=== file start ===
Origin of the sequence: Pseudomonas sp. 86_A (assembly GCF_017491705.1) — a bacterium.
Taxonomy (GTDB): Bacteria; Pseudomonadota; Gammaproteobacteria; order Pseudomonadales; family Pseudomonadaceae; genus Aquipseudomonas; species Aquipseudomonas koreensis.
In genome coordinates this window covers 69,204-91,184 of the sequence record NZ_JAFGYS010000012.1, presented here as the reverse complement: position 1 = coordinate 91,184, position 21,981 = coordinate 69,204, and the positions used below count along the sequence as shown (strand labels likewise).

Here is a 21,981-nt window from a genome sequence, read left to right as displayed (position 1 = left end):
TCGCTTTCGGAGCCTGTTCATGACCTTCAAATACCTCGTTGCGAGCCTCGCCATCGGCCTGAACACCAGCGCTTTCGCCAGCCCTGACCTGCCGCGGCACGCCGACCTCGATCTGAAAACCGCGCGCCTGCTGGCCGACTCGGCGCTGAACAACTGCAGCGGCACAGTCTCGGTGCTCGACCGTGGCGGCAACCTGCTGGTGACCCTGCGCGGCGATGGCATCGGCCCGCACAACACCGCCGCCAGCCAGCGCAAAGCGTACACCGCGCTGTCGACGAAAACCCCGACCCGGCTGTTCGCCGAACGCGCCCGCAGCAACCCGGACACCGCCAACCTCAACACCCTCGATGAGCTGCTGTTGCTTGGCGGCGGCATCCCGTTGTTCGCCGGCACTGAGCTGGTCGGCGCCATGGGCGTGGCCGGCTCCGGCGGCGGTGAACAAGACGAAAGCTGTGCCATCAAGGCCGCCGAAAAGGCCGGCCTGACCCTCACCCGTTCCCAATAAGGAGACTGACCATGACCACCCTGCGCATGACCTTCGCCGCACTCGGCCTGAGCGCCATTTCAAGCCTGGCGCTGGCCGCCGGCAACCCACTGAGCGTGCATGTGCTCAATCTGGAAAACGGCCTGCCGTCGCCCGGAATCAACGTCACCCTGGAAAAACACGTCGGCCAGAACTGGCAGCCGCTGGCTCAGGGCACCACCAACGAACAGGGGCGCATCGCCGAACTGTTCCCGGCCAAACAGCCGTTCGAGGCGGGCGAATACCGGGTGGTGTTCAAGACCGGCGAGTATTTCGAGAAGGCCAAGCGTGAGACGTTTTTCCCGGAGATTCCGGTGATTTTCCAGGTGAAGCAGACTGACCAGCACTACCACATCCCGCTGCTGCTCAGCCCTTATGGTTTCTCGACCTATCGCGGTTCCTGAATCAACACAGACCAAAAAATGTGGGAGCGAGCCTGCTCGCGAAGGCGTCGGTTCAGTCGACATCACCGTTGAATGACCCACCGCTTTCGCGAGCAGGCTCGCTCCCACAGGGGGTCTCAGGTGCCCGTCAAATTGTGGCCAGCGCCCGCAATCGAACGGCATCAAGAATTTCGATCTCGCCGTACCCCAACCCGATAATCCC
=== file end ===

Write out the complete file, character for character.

Origin of the sequence: Pseudomonas sp. 86_A (assembly GCF_017491705.1) — a bacterium.
Taxonomy (GTDB): Bacteria; Pseudomonadota; Gammaproteobacteria; order Pseudomonadales; family Pseudomonadaceae; genus Aquipseudomonas; species Aquipseudomonas koreensis.
In genome coordinates this window covers 69,204-91,184 of the sequence record NZ_JAFGYS010000012.1, presented here as the reverse complement: position 1 = coordinate 91,184, position 21,981 = coordinate 69,204, and the positions used below count along the sequence as shown (strand labels likewise).

Here is a 21,981-nt window from a genome sequence, read left to right as displayed (position 1 = left end):
TCGCTTTCGGAGCCTGTTCATGACCTTCAAATACCTCGTTGCGAGCCTCGCCATCGGCCTGAACACCAGCGCTTTCGCCAGCCCTGACCTGCCGCGGCACGCCGACCTCGATCTGAAAACCGCGCGCCTGCTGGCCGACTCGGCGCTGAACAACTGCAGCGGCACAGTCTCGGTGCTCGACCGTGGCGGCAACCTGCTGGTGACCCTGCGCGGCGATGGCATCGGCCCGCACAACACCGCCGCCAGCCAGCGCAAAGCGTACACCGCGCTGTCGACGAAAACCCCGACCCGGCTGTTCGCCGAACGCGCCCGCAGCAACCCGGACACCGCCAACCTCAACACCCTCGATGAGCTGCTGTTGCTTGGCGGCGGCATCCCGTTGTTCGCCGGCACTGAGCTGGTCGGCGCCATGGGCGTGGCCGGCTCCGGCGGCGGTGAACAAGACGAAAGCTGTGCCATCAAGGCCGCCGAAAAGGCCGGCCTGACCCTCACCCGTTCCCAATAAGGAGACTGACCATGACCACCCTGCGCATGACCTTCGCCGCACTCGGCCTGAGCGCCATTTCAAGCCTGGCGCTGGCCGCCGGCAACCCACTGAGCGTGCATGTGCTCAATCTGGAAAACGGCCTGCCGTCGCCCGGAATCAACGTCACCCTGGAAAAACACGTCGGCCAGAACTGGCAGCCGCTGGCTCAGGGCACCACCAACGAACAGGGGCGCATCGCCGAACTGTTCCCGGCCAAACAGCCGTTCGAGGCGGGCGAATACCGGGTGGTGTTCAAGACCGGCGAGTATTTCGAGAAGGCCAAGCGTGAGACGTTTTTCCCGGAGATTCCGGTGATTTTCCAGGTGAAGCAGACTGACCAGCACTACCACATCCCGCTGCTGCTCAGCCCTTATGGTTTCTCGACCTATCGCGGTTCCTGAATCAACACAGACCAAAAAATGTGGGAGCGAGCCTGCTCGCGAAGGCGTCGGTTCAGTCGACATCACCGTTGAATGACCCACCGCTTTCGCGAGCAGGCTCGCTCCCACAGGGGGTCTCAGGTGCCCGTCAAATTGTGGCCAGCGCCCGCAATCGAACGGCATCAAGAATTTCGATCTCGCCGTACCCCAACCCGATAATCCC